Vodafone New Zealand and the Commerce Commission have both said they will appeal a NZD2.25 million (USD1.4 million) fine imposed on the telco for its historic marketing of ‘FibreX’ branded HFC fixed broadband services between 2016 and 2018. Vodafone was found guilty in April of conduct liable to mislead consumers into believing that FibreX was a fibre-to-the-home (FTTH) connection. Vodafone also pleaded guilty to charges relating to its online address checker, which suggested to consumers that FibreX was the only available broadband service at their address. Charges were brought under the Fair Trading Act and the telco faced potential fines of up to NZD16 million, with the Commission seeking a NZD5.8 million penalty.
Commerce Commission Chair Anna Rawlings said in a statement that the regulator will argue the fine did not appropriately reflect the seriousness of the offending, and the size and financial resources of Vodafone. The regulator will also argue that Vodafone’s conduct was wilful rather than grossly careless and allowed Vodafone to make significant commercial gains. ‘The fines imposed for this type of offending must be significant enough to deter Vodafone and other large businesses from engaging in this type of conduct in the future,’ she stressed.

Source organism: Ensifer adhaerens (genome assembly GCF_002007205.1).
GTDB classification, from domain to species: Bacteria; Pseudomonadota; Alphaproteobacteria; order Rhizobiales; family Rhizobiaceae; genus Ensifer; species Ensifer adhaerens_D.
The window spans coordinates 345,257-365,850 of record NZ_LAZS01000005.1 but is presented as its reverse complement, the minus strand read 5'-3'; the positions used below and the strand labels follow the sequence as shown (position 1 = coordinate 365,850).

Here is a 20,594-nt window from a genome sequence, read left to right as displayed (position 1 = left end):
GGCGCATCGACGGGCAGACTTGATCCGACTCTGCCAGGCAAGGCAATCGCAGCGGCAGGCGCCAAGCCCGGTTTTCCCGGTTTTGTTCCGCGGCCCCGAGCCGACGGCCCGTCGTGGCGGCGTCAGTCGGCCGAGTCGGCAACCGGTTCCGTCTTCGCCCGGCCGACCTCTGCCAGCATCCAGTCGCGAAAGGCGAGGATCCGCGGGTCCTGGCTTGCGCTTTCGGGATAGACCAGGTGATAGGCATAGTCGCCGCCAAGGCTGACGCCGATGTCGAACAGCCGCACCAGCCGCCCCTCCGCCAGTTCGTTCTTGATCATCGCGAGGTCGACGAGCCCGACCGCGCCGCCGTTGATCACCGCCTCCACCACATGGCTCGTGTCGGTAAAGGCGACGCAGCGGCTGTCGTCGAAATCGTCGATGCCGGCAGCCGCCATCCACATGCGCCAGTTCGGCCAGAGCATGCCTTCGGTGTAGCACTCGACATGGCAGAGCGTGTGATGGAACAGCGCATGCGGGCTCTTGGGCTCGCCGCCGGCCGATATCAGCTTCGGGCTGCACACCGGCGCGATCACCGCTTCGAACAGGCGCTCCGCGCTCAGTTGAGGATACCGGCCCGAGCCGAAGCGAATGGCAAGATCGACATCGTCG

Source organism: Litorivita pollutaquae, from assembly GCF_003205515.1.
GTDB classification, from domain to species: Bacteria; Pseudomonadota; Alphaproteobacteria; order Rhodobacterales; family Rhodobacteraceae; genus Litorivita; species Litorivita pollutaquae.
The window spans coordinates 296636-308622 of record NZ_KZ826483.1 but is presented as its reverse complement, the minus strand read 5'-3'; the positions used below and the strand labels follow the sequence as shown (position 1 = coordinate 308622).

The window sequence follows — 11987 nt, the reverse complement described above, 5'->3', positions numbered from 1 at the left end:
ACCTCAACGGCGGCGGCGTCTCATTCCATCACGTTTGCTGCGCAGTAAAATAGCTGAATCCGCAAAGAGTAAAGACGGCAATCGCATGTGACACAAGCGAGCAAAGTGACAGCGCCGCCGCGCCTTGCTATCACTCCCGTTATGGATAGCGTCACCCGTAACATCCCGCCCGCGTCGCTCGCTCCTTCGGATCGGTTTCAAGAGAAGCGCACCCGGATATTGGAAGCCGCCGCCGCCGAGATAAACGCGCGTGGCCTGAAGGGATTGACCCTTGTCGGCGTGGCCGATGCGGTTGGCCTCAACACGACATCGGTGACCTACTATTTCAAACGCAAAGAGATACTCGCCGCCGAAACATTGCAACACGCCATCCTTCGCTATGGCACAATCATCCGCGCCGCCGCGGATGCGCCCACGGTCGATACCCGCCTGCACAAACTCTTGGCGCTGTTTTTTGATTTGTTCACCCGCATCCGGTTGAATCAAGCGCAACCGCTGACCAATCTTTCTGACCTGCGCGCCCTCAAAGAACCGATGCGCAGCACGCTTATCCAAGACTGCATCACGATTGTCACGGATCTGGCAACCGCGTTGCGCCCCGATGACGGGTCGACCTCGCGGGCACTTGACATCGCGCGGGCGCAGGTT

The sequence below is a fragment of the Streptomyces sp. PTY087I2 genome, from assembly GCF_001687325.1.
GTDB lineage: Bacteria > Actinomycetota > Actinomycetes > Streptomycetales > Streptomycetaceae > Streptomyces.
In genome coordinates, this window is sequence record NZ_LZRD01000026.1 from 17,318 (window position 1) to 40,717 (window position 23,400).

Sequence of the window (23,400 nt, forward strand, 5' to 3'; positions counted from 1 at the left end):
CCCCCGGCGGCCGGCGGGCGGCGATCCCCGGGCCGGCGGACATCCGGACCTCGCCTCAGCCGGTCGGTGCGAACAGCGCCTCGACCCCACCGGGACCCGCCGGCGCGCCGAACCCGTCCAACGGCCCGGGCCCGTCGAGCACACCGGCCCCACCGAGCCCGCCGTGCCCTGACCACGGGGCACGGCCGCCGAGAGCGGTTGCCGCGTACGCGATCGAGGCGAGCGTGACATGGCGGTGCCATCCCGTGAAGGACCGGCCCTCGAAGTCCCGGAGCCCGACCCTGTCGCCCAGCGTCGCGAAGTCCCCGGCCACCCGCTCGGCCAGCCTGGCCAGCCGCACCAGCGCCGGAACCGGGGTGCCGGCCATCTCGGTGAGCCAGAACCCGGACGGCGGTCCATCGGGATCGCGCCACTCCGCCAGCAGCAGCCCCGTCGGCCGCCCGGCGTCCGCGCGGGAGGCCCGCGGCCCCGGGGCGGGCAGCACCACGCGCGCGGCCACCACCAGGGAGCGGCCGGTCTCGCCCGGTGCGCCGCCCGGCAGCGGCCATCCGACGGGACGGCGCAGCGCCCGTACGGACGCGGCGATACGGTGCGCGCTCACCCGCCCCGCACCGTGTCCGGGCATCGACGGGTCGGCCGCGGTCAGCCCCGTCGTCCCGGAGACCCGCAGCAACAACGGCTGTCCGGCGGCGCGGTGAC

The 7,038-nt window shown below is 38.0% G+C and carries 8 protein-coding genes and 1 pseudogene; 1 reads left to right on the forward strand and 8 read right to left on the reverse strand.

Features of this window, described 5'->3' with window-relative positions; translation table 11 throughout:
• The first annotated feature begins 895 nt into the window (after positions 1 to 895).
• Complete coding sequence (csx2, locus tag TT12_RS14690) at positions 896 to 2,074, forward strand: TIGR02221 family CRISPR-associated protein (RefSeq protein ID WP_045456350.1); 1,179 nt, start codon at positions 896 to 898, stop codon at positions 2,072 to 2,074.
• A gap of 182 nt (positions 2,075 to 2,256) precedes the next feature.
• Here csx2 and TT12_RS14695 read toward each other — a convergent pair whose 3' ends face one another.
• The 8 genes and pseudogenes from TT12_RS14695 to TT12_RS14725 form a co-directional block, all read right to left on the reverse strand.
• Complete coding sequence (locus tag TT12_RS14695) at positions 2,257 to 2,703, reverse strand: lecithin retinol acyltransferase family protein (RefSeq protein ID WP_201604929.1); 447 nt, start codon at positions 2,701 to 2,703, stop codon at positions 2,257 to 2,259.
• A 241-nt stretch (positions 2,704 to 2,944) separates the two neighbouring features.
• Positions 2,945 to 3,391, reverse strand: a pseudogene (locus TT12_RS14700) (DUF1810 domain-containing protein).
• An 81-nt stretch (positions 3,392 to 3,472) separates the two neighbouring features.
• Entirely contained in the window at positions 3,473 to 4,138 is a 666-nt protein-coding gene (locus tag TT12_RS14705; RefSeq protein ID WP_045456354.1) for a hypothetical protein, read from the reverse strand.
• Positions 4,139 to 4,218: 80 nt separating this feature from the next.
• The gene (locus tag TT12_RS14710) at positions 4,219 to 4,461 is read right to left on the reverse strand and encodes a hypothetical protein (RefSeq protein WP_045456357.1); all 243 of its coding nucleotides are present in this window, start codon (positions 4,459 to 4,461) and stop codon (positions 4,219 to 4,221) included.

‘We are very disappointed with the outcome and respectfully disagree with the court’s decisions,’ Vodafone NZ said in a statement. ‘Our appeal will set out our strong belief that there are several errors with the original conviction decision and that there are aspects of the FibreX judgment that simply misunderstand the services we sell and are not in the best interests of consumers or future competition’. Describing the HFC service offered in Wellington, Kapiti and Christchurch as a ‘well-performing, price-competitive product’, the telco noted the Commission’s latest broadband measurement report found HFC Max plans were able to support four simultaneous UHD Netflix streams, offering an equivalent experience to FTTH plans in this respect.